on August 30, 2010
The problem with this book, like most other economics books that include figures and predictions, is that it becomes old fast. For instance, in 2008, China was the fourth largest economy in the world and Klare predicted it would become the second largest in a decade or so. China overtook Japan to become second largest economy, behind the US, last week.
This said, despite the outdated figures, the book's main arguments remain intact and applicable today.
Rising Powers opens by introducing the link between energy-producer states and energy consumers, and shows how such links have defined the geopolitics of the world ever since fossil fuel became centerpiece in the life of civilization, more than two centuries ago.
The continuous consumption of fossil fuel was based on the assumption that oil companies will keep on discovering new sources at a pace faster than that of the demand. Apparently that turned out to be false as companies seem to have discovered them all. Klare argues that out of 116 giant oil fields that supply the world with most of its demand today, only four were discovered in the past quarter of a century.
Not only the globe has surveyed and tapped most of its oil resources, demand for oil has skyrocketed with the transformation of the economies of the world's two most populated countries, China and India, from agrarian to heavy industrial.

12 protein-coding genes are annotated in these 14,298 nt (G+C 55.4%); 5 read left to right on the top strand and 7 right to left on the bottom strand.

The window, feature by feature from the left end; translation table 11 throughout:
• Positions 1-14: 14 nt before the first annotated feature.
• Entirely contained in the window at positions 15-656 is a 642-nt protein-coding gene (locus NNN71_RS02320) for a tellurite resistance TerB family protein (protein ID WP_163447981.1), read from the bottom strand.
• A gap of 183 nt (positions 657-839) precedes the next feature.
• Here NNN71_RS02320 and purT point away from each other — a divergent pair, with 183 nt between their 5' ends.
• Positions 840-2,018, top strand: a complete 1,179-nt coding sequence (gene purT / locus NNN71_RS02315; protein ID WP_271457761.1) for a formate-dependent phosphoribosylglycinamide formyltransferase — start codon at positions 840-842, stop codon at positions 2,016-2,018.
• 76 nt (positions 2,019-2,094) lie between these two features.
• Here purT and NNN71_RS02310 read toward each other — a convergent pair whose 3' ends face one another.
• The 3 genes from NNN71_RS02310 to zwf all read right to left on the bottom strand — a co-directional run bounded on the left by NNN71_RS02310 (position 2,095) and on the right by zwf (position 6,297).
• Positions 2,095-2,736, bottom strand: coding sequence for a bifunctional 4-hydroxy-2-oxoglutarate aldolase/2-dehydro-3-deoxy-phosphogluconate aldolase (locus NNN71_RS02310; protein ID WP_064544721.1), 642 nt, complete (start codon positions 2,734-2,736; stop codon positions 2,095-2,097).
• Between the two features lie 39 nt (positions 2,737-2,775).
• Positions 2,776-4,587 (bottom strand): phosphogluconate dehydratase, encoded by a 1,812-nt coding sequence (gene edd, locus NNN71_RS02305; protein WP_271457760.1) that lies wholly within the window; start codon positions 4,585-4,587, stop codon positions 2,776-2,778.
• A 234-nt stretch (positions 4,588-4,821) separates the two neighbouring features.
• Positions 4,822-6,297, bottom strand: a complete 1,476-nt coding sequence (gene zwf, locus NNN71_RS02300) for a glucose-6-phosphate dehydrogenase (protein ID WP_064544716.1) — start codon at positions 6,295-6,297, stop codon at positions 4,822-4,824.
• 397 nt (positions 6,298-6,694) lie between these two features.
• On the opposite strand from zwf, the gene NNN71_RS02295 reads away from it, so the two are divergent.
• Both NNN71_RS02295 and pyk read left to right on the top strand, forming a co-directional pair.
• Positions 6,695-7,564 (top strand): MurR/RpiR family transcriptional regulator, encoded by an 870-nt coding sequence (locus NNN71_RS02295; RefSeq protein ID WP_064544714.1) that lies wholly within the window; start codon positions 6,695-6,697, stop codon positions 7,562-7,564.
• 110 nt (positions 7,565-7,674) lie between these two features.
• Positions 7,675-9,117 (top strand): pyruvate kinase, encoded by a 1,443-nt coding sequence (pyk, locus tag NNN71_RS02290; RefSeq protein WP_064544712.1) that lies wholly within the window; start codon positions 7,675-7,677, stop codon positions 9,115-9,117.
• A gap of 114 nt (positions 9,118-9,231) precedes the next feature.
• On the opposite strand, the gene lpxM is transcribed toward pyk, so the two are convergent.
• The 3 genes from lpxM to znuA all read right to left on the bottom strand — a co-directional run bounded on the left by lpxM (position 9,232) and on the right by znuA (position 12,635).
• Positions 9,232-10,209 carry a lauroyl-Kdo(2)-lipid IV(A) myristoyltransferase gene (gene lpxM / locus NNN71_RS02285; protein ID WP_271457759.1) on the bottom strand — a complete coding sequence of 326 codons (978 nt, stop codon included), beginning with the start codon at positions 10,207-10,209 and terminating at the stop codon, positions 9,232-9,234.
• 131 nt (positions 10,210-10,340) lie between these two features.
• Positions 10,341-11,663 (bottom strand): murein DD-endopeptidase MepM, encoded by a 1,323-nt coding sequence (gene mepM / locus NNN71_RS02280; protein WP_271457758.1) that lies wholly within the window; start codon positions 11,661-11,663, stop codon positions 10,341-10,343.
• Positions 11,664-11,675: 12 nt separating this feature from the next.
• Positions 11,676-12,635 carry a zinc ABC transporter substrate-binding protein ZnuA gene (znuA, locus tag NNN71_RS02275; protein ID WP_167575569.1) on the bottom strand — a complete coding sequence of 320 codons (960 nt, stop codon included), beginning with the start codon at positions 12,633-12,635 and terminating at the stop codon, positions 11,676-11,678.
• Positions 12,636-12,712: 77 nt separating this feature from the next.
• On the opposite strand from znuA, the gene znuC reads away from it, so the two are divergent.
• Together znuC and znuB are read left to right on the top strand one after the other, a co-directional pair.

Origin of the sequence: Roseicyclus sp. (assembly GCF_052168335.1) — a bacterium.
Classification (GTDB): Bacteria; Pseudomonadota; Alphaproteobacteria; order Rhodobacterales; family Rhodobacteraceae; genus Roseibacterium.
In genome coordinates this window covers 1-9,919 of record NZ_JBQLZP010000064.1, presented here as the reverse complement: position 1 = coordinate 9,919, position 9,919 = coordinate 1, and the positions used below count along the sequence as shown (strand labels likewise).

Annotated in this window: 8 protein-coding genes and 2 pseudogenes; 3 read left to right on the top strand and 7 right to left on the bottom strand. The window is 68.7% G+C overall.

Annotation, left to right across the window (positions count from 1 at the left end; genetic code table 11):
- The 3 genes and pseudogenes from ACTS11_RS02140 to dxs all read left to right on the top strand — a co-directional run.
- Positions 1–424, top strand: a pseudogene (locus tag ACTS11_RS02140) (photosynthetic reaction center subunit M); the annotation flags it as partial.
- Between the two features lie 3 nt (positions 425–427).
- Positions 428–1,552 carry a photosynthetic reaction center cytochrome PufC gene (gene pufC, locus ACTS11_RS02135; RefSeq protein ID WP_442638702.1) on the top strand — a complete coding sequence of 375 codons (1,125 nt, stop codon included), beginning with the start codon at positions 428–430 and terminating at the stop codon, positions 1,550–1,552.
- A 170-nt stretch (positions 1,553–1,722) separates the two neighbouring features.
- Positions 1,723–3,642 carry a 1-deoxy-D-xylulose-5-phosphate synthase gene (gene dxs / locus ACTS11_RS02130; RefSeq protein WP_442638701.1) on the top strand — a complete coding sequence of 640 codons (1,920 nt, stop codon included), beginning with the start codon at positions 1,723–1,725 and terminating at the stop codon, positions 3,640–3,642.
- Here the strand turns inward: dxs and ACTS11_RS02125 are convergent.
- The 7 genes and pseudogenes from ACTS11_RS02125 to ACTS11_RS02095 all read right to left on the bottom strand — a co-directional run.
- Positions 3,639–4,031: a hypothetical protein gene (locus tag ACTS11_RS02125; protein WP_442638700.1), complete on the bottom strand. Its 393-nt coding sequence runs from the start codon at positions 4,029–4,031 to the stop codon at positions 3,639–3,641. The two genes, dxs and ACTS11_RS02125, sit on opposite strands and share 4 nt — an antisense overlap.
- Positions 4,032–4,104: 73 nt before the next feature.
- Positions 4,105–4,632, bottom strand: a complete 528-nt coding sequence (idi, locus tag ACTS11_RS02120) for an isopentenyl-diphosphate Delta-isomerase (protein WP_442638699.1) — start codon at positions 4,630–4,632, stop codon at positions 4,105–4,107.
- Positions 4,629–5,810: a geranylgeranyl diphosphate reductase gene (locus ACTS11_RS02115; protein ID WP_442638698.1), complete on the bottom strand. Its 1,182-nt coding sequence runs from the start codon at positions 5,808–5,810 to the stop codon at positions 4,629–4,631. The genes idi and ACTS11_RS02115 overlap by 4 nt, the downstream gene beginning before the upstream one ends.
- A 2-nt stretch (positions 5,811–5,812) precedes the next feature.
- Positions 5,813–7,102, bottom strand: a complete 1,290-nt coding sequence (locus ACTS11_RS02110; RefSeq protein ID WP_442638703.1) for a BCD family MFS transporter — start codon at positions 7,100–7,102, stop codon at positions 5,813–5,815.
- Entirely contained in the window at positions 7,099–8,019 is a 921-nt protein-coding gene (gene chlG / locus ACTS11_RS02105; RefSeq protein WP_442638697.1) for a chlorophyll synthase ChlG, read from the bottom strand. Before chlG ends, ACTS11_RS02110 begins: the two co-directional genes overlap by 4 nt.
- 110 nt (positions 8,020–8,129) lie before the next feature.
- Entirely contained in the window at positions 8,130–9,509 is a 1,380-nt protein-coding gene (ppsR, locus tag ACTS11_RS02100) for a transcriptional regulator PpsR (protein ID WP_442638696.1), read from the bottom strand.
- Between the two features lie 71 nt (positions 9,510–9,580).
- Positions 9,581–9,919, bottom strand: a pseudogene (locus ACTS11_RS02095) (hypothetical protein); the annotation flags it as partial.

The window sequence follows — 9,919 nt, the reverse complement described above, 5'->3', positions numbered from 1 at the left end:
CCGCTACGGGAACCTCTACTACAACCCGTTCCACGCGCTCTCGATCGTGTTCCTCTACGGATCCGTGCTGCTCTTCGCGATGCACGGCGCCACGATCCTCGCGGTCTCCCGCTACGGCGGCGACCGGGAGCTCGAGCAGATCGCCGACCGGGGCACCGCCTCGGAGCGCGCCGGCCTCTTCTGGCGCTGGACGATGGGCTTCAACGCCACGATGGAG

Meanwhile, after having conceded its oil and natural gas resources to private firms in the aftermath of the collapse of the Soviet Union, Russia, with its former President, and now Prime Minister, Vladimir Putin, came back. Employing some arm-twisting and other illicit tactics, Putin nationalized the oil and gas firms, and monopolized them in the hands of the state. This gave Russia immense geostrategic power, and Moscow has been keen on using it in countering America's attempts to tap hydrocarbon resources in the former Soviet republics, especially in Azerbaijan and Kazakhstan.
Klare identifies three world regions for fossil fuel production: Africa, the Capsian Sea and the "American Lake" or the Middle East. He argues that the race over tapping oil resources around the world has created two main proto-blocs. In the first is the US, Japan, Australia, South Korea, Saudi Arabia, Turkey and Kazakhstan, among others. In the second is Russia, China, Iran, Sudan Uzbekistan, Armenia and other countries.
While not an imminent threat yet, Klare believes that the politics of Great Powers arming their energy-producing allies is a dangerous game, especially when mixed with populist politics of nationalism.
He concludes by writing that the energy race has been straining the environment, leading to global warming and slowing economies. Instead, Klare argues - albeit naively - that oil poor America and China should not be competing but rather complementing each other's quest for alternative, clean and renewable sources of energy.
In this, Klare fails to notice that only because both America and China are oil poor, does not mean that they will cooperate to discover alternative fuel. Telling from history, in such situations, it will be the race toward alternative energy that would ultimately result in finding a solution. And, also from history, whichever nations arrives at the breakthrough of discovering energy that is alternative to fossil fuel first will thereafter enjoy the reaps of its discovery and rule the world for decades to come.